A common question about composting is, “Should I put ashes in my garden?” You may wonder if ashes in the garden will help or hurt, and if you use wood or charcoal ashes in the garden, how it will affect your garden. Keep reading to understand more about wood ash uses in the garden.
Should I Put Ashes in My Garden?
The short answer to if you should use wood ash as a fertilizer is “yes.” That being said, you need to be careful about how and where you use wood ash in the garden, and composting ashes is a good idea.
Using Wood Ash as a Fertilizer
Wood ash is an excellent source of lime and potassium for your garden. Not only that, using ashes in the garden also provides many of the trace elements that plants need to thrive. But wood ash fertilizer is best used either lightly scattered, or by first being composted along with the rest of your compost. This is because wood ash will produce lye and salts if it gets wet. In small quantities, the lye and salt will not cause problems, but in larger amounts, the lye and salt may burn your plants. Composting fireplace ashes allows the lye and salt to be leached away. Not all wood ash fertilizers are the same. If the fireplace ashes in your compost are made primarily from hardwoods, like oak and maple, the nutrients and minerals in your wood ash will be much higher. If the fireplace ashes in your compost are made mostly by burning softwoods like pine or firs, there will be fewer nutrients and minerals in the ash.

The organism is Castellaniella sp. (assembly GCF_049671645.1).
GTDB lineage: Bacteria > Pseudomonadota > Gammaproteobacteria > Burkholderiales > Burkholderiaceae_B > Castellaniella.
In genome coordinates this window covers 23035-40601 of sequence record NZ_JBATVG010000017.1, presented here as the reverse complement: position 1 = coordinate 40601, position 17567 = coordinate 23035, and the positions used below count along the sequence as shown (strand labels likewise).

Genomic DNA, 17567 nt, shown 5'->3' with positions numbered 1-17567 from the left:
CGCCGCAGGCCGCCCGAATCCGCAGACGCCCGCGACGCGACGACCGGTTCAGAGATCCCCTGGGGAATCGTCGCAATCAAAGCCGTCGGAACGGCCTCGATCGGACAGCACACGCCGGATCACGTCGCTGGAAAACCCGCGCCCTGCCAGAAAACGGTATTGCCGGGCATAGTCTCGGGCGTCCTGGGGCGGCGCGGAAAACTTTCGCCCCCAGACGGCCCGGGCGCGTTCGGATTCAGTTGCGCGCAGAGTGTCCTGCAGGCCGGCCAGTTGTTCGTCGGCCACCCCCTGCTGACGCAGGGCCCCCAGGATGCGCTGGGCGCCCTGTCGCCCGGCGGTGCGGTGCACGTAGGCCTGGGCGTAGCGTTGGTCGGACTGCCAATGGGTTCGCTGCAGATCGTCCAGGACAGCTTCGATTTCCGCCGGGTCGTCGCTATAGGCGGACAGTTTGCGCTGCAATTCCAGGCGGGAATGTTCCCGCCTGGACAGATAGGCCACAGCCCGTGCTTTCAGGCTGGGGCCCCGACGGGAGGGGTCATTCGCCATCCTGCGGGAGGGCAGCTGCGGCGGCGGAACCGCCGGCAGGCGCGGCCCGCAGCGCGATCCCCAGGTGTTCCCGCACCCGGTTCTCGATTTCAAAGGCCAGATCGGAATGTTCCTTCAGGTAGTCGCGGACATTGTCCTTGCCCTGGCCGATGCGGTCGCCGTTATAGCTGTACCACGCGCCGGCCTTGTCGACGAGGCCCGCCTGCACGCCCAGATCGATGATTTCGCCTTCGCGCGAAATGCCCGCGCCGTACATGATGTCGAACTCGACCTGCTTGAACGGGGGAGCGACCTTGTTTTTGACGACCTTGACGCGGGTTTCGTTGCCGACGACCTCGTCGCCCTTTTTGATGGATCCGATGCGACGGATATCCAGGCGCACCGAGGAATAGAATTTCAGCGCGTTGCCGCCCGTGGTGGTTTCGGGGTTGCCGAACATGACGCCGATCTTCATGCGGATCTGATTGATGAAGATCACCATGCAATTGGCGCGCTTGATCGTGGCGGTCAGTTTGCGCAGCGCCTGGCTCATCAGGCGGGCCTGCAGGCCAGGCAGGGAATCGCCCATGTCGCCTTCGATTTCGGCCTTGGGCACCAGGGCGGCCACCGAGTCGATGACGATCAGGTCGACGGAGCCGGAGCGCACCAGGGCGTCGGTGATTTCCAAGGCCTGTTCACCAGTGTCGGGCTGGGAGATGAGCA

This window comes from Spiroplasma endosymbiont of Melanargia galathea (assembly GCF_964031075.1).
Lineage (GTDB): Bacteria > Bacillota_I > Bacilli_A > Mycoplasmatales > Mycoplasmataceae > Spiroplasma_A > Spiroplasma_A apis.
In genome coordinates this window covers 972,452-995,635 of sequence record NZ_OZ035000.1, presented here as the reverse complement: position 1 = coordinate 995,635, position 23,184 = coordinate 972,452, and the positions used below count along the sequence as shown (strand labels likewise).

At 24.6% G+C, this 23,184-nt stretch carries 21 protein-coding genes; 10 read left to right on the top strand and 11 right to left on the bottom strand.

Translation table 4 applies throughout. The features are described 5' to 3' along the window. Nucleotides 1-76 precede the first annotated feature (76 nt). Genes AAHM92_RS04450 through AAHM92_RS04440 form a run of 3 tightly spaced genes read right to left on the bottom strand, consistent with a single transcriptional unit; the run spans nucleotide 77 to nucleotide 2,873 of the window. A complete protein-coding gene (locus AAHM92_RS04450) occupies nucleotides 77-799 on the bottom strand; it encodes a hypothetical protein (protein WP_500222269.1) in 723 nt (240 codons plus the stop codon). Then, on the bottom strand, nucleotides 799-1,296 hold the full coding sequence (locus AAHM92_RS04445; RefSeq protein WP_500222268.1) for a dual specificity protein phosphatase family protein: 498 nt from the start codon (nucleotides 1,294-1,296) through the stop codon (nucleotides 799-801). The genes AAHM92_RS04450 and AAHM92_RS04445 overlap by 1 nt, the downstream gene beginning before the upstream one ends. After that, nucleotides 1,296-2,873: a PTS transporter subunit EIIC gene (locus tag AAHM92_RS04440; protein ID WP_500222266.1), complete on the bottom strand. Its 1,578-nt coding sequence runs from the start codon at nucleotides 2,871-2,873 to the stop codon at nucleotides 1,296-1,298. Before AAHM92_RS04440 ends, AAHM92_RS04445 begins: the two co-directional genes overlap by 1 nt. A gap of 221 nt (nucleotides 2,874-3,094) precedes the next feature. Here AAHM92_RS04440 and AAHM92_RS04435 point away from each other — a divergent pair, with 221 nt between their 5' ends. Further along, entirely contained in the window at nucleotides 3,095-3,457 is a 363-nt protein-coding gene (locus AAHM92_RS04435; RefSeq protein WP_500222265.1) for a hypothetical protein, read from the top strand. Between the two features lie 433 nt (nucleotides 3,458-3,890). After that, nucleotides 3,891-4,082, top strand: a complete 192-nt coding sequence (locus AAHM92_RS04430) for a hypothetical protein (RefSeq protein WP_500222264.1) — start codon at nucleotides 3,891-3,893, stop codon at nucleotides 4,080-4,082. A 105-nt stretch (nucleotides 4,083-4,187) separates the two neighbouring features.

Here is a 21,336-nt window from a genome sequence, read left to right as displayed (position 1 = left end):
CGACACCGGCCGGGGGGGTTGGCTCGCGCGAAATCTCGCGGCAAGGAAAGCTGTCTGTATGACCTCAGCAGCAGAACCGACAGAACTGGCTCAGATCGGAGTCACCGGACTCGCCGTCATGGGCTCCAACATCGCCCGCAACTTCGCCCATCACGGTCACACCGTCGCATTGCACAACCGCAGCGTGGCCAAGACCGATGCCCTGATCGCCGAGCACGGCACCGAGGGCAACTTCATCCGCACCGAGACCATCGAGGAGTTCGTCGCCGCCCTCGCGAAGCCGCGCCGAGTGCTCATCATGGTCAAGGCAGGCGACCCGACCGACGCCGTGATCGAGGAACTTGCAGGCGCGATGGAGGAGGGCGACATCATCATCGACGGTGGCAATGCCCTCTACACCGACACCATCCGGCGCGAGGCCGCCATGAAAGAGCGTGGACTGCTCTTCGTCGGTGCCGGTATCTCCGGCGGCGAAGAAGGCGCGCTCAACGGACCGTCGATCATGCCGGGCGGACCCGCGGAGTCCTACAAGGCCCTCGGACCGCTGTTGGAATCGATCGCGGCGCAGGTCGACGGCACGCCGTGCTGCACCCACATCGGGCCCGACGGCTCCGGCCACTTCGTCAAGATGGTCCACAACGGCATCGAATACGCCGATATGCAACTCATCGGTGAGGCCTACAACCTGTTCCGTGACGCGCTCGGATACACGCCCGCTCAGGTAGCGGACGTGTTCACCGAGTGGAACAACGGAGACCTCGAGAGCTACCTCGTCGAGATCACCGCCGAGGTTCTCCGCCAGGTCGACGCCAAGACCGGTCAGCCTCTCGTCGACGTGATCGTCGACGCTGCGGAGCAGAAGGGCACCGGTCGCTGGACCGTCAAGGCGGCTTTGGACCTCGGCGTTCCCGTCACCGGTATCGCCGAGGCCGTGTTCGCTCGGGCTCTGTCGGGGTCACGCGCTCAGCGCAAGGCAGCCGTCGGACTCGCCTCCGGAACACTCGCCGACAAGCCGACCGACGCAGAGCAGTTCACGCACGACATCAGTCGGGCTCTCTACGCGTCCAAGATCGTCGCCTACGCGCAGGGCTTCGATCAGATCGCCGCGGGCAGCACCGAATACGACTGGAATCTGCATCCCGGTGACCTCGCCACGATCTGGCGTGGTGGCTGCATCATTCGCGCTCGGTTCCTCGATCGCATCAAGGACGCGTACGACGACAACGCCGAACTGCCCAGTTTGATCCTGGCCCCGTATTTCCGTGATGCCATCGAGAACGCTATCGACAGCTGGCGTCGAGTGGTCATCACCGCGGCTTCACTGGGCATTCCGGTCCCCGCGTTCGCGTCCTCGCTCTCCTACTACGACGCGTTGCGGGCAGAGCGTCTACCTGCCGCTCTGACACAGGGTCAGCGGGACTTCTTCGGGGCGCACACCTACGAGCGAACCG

Other Wood Ash Uses in the Garden
Wood ash is also useful for pest control. The salt in the wood ash will kill bothersome pests like snails, slugs and some kinds of soft bodied invertebrates. To use wood ash for pest control, simply sprinkle it around the base of plants being attacked by soft bodied pests. If the ash gets wet, you'll need to refresh the wood ashes as the water will leach away the salt that makes wood ashes an effective pest control. Another use for ashes in the garden is to change the pH of the soil. Wood ashes will raise the pH and lower the acid in soil. Because of this, you should also be careful not to use wood ashes as fertilizer on acid loving plants like azaleas, gardenias and blueberries.
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Heather Rhoades founded Gardening Know How in 2007. She holds degrees from Cleveland State University and Northern Kentucky University. She is an avid gardener with a passion for community, and is a recipient of the Master Gardeners of Ohio Lifetime Achievement Award.